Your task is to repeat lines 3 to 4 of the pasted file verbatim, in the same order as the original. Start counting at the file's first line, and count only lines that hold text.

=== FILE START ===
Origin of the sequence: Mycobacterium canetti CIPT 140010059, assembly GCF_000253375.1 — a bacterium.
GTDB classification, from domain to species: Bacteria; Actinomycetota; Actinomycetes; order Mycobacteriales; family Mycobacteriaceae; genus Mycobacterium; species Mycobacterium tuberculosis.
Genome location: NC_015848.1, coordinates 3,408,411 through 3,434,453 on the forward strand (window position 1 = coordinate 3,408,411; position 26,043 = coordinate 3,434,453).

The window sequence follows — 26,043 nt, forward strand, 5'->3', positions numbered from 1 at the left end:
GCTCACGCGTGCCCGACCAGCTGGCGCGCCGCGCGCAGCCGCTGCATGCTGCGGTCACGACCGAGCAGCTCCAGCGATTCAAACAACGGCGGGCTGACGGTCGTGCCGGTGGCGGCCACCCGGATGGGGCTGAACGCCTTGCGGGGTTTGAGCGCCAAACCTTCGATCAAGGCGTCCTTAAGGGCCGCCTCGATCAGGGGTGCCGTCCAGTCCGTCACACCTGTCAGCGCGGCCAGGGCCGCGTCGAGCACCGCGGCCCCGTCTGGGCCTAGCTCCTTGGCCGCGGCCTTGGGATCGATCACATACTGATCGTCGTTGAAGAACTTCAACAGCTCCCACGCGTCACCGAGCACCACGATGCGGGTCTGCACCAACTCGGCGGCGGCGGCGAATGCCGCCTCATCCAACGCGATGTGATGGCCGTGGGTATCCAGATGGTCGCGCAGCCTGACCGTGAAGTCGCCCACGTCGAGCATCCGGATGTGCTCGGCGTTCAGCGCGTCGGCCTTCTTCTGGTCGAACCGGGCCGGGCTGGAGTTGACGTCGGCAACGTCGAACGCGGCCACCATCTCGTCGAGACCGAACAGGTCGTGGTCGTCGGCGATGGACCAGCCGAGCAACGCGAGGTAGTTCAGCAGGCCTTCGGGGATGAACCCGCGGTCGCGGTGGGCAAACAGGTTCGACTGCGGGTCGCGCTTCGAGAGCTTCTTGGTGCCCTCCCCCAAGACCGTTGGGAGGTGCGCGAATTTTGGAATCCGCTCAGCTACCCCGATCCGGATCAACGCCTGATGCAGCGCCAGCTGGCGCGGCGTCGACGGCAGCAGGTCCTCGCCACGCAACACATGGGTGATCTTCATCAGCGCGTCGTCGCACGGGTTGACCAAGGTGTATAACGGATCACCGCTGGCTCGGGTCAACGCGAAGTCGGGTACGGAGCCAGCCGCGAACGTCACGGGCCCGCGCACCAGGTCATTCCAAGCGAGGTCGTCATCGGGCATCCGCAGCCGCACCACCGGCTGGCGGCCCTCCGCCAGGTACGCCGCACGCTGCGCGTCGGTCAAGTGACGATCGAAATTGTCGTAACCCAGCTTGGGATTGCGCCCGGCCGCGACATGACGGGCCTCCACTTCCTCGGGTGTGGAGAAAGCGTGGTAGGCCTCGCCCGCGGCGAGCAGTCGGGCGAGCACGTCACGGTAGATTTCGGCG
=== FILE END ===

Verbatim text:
Genome location: NC_015848.1, coordinates 3,408,411 through 3,434,453 on the forward strand (window position 1 = coordinate 3,408,411; position 26,043 = coordinate 3,434,453).

The window sequence follows — 26,043 nt, forward strand, 5'->3', positions numbered from 1 at the left end: